Is there something about Oregon’s geographic isolation which inspires artists to dumpster dive and recycle art? Nevermind the Bronx beginnings of remix culture in hip hop; there is plenty of repurposing going on here in the Northern Left Coast.
Witness Bobby “Fatboy” Roberts, Portland radio wit and sometime film critic, who has remixed ” a decade’s worth of ruined pop-culture memories”.
Yes, that’s Marne and Bruce, surrounded by flattened tin foil and a thrift store frame.
And now witness the permission Gus Van Sant gave James Franco to cut together outlakes, deleted scenes, alternate takes and behind the scenes footage from My Own Private Idaho to create a 12 hour installation, Endless Idaho, which is up until April 9 at Gagosian Gallery in Los Angeles.
Also in the gallery: paintings by Gus Van Sant, and a second remix of My Own Private Idaho footage by Franco, titled My Own Private River, which concentrates on River Phoenix.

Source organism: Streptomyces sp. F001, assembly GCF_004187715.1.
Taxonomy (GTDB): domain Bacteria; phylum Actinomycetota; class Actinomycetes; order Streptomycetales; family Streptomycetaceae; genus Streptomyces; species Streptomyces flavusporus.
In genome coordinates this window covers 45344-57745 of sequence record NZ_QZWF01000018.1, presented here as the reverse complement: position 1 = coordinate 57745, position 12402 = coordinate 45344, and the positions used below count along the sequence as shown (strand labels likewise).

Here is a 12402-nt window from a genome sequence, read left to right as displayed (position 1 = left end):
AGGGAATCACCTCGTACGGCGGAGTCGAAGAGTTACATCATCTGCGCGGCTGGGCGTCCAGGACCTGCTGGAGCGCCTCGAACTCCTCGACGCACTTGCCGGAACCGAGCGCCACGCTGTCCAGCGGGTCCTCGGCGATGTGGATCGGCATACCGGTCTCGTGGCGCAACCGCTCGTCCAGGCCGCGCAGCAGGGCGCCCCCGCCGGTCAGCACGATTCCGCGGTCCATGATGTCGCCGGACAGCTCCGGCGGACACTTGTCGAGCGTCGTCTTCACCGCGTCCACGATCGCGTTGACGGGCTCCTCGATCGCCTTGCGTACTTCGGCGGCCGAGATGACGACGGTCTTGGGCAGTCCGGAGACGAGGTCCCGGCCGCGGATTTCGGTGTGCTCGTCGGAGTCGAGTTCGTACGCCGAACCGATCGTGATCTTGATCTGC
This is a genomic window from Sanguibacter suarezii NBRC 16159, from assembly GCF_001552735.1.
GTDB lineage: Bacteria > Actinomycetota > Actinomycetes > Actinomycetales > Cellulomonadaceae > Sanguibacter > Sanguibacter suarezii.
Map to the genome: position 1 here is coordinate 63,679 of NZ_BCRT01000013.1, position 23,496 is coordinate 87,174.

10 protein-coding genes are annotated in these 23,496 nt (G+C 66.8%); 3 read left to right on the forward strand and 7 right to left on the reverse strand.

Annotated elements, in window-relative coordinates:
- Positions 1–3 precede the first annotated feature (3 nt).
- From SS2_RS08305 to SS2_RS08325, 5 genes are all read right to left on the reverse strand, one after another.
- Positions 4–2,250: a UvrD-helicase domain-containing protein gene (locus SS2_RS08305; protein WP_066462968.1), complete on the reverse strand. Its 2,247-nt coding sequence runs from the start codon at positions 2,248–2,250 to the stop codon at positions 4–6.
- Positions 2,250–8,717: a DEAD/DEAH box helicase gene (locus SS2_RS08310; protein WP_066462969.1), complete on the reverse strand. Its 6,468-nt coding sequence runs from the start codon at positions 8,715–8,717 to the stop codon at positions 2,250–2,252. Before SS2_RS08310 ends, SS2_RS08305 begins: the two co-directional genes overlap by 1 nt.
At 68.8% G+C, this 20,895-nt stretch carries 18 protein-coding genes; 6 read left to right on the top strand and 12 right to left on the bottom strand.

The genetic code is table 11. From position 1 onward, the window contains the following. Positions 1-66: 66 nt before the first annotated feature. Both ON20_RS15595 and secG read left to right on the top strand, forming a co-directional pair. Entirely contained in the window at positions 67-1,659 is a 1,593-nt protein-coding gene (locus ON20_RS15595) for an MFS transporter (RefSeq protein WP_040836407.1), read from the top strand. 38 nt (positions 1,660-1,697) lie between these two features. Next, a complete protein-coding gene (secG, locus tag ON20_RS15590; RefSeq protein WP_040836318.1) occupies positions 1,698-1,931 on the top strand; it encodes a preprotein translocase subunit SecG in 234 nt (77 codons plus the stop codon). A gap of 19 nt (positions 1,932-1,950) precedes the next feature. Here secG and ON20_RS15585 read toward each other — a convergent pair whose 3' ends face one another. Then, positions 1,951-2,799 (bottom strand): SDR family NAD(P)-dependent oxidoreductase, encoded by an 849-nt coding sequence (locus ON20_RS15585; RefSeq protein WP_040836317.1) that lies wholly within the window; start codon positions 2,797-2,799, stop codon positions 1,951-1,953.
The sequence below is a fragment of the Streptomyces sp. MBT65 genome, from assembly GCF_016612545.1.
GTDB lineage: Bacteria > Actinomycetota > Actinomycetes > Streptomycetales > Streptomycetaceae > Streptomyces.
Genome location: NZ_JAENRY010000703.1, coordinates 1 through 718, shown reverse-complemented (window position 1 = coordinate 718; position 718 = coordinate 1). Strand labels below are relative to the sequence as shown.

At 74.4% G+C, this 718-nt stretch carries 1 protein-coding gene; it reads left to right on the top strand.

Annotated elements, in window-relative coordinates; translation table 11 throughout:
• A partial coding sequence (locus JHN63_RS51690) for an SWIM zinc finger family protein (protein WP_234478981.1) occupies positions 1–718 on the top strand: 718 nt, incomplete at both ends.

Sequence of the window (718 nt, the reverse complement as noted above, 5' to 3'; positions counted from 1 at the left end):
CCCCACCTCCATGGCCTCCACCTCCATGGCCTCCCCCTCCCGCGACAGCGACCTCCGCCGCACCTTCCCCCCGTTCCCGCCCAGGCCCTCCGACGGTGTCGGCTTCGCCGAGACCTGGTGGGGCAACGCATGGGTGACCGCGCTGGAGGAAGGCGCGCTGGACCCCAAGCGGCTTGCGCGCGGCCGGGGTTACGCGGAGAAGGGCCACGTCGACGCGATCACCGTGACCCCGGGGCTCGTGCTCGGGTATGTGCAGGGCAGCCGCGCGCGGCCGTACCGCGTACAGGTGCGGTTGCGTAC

Endless Idaho/My Own Private River is Franco’s third Van Sant collaboration. Van Sant directed him in Milk, he starred in Howl, which Gus Van Sant executive produced, and now Franco has emerged from the editing room,where he had locked himself up, like Rumplestilskin, with all the parts of My Own Private Idaho we never saw.
How fitting because My Own Private Idaho is itself a magpie’s nest of appropriation and repurposing. Drawing on the B-52’s for his title and Shakespeare for his plot, Van Sant remixed two of his own unproduced screenplays into one heartbreaking romantic tragedy. Shawn Levy marvels at Van Sant’s eye for location as he peopled an imagined city with a mix of real Portlanders (including Tom Peterson, Tom Cramer and some real street hustlers), and Hollywood leading men, one of whom was giving the performance of his career.
Call it remix or collaboration: Gus likes it. It is his secret weapon as a director. The work of Fatboy, Bruce Conkle and Marne Lucas indicates he may be expressing a regional tendency.